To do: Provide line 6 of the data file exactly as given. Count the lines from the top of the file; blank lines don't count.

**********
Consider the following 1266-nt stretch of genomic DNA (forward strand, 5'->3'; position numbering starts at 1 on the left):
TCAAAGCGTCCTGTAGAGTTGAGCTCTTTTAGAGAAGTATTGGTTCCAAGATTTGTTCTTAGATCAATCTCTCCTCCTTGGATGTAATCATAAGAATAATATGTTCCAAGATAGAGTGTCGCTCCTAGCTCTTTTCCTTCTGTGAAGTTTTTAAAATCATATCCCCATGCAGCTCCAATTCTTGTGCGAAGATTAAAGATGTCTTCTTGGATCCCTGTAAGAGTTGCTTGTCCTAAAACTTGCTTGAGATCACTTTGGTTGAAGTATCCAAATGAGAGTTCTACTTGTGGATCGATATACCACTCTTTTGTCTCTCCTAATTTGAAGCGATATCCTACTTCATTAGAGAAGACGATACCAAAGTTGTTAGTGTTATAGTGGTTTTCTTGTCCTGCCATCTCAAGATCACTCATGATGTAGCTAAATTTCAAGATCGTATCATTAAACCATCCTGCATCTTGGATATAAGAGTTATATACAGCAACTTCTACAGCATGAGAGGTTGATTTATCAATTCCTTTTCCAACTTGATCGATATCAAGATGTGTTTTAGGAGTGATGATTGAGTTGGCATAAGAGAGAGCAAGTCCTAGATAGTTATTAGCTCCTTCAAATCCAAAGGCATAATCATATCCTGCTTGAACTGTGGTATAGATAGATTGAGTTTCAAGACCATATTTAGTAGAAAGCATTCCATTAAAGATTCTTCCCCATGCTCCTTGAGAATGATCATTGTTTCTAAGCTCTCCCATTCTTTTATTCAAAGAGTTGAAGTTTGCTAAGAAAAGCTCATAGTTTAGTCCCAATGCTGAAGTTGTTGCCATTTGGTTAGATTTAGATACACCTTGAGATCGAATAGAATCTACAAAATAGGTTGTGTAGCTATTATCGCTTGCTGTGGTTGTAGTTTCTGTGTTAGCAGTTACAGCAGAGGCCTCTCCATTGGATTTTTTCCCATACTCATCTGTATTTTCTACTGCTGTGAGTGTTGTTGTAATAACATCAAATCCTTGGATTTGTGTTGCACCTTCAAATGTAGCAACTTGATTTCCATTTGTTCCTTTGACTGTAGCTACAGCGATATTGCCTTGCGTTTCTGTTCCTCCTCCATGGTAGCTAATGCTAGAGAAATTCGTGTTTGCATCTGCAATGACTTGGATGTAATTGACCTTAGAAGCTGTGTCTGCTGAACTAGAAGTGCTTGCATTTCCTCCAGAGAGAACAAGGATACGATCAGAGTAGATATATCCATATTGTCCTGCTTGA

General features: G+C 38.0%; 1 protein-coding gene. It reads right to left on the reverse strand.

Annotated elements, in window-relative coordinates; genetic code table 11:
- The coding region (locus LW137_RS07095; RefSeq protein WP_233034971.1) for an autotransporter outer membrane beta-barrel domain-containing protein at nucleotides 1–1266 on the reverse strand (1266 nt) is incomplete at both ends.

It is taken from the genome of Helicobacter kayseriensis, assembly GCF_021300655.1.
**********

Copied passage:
It is taken from the genome of Helicobacter kayseriensis, assembly GCF_021300655.1.